I have some bad news for both companies trying to hire freelancers online as well as freelance consultants seeking to land assignments online via crowdsourcing sites. While the bad news about freelancing and crowdsourcing is indeed complicated, I will limit my primary bad news observations to two leading issues.
First, the cost of doing business on the internet is rapidly spinning out of control — as a prime example, the over-hyped idea of saving time and money by hiring and working online is being smothered by greedy online companies whose fees now typically range from 20 per cent to 40 per cent (with some sites even higher) of total project costs.
Second, there is little more than a token amount of quality control on the labor crowdsourcing sites — this is a logical outcome whenever a “low bidder” mentality prevails, and there should be little surprise that freelancing and crowdsourcing websites are rarely known for facilitating high-quality results. In addition to unhappy clients, a race to find the lowest bid also places competing consultants in an unhappy place through an involuntary “guilt by association” with thousands of freelancers who are typically lacking any semblance of a professional commitment to high quality standards. What could possibly go wrong?
Crowdsourcing — When Was It Ever a Good Idea?
Well, it must be admitted that crowdsourcing did allow a new group of internet companies to thrive at least temporarily. In the spirit of the first horses to reach the watering hole getting to drink as much as they can handle, many crowdsourcing pioneers have raised millions of dollars from both investors and clients — but were the results positive for hiring companies and freelancers?
The term “crowdsourcing” was created by combining two concepts — crowds and outsourcing. The most anonymous version of the crowdsourcing model is possibly represented by MTurk — or Amazon Mechanical Turk. However, most of the online freelance websites operate under the similar premise of assembling an online network that prospective employers can quickly access for a wide variety of consulting assignments ranging from business writing to web development, engineering, graphics and business training. Popular crowdsourcing sites include Freelancer, Guru and Upwork. Within specialized areas such as business writing, there are also crowdsourcing venues like WriterAccess and TextBroker.
The Upwork Example — Recently Raised Fees from 8.75% to 20%
Upwork was created by the 2014 merger of Elance and oDesk. At the time of the merger, Elance charged 8.75 per cent of each project’s total cost as their standard fee for putting hiring companies and freelancers together for each assignment — while oDesk charged 10 per cent. The new company chose to eliminate both the Elance and oDesk brands and relaunched as Upwork during 2015 and initially adopted the higher oDesk fee of 10 per cent. In an astounding development during early May 2016, Upwork announced that they were doubling the standard fee from 10 per cent to 20 per cent for the first $500 of each new project. While Upwork’s fees above $500 will be “only” 10 per cent until a $10,000 threshold is passed (and then 5 per cent), this 100 per cent increase in fees will immediately double the costs for both small businesses and freelancers using Upwork (since a high percentage of Upwork assignments are for less than $500). Apparently because a doubling of fees would still not produce enough revenues for the newly formed Upwork, the May 2016 announcement also reflected the intention of Upwork to pass along their credit card processing costs to clients (2.75 per cent of each transaction).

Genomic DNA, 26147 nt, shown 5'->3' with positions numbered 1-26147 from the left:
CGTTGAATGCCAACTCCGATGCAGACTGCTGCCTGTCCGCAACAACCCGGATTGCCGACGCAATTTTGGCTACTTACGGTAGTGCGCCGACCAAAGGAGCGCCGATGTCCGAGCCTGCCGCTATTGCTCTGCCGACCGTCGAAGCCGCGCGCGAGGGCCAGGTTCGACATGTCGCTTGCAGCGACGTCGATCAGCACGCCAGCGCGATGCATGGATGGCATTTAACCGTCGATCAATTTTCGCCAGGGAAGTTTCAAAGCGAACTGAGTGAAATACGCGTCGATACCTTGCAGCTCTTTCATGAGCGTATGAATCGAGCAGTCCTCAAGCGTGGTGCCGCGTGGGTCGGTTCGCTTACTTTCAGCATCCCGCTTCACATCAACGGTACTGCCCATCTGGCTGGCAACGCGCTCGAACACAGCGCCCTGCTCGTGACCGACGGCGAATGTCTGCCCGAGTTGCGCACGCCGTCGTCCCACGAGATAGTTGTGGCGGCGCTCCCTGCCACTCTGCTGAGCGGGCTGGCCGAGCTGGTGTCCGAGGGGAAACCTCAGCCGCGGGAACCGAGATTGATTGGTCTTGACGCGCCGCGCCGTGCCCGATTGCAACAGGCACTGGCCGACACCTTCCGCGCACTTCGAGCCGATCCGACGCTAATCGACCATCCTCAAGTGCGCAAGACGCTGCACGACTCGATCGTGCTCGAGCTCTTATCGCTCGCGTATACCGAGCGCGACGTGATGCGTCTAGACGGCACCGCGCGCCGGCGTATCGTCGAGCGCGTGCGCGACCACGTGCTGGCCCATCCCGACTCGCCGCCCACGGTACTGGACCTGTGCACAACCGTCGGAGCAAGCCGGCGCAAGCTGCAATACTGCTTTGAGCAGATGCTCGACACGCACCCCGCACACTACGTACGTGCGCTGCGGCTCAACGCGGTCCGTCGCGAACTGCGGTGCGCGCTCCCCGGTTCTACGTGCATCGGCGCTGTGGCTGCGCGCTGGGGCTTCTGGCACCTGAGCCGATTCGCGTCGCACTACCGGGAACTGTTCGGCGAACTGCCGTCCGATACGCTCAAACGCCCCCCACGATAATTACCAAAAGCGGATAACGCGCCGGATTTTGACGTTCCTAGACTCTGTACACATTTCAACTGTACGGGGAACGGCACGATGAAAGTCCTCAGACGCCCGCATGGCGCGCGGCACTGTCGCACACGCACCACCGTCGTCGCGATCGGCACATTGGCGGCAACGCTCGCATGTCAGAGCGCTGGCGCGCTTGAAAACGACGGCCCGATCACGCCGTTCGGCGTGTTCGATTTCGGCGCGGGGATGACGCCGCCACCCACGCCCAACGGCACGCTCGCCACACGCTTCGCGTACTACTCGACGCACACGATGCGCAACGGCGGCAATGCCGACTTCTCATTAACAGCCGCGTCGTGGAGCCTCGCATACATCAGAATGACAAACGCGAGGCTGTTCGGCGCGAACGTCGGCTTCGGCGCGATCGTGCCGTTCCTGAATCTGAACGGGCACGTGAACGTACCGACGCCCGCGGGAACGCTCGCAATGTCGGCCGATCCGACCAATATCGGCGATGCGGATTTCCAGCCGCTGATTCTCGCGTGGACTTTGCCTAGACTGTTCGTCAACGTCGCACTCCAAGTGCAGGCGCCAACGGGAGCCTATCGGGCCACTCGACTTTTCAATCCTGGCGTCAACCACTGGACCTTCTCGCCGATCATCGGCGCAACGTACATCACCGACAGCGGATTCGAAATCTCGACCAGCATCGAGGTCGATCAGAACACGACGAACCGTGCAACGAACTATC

This striking development by Upwork should serve as a clear warning sign that everything is not as healthy with crowdsourcing operations as the crowdsource companies would like for everyone to believe. It is truly a “Buyer Beware” moment — can you think of any similar pricing changes for offline enterprises that were actually in the best interest of the company’s clients?
The Good News — Back to Doing Business the “Old-Fashioned” Way?
I consider the good news from recent exorbitant price increases by Upwork and other online crowdsourcing companies to be the solid momentum provided to resuming previous ways of doing business in cases like this. As much as internet entrepreneurs don’t want to hear it, the online environment does not provide a “better solution” for everything imaginable. In the face of ever-increasing fees and low-quality work by crowdsourcing businesses, is it really such a bad idea to revert to “old-fashioned” techniques like one-to-one communication with real people instead of anonymous workers?
In other words, the practical alternative to working with anonymous people on a crowdsourcing site is to actually talk to them first and continue this old-fashioned solution throughout the process of working with them. By the way, I continue to make myself available to individuals and businesses of all sizes without any “hiring fees” or “project fees” — my areas of specialization are business writing, career training and business consulting. However, please don’t expect me to be the “low bidder” when working with me, as I am frequently among the highest bidders for many successful projects.
Please feel free to contact me directly. My contact details are provided in the footer portion of this page — or send me an email via the “Contact” page.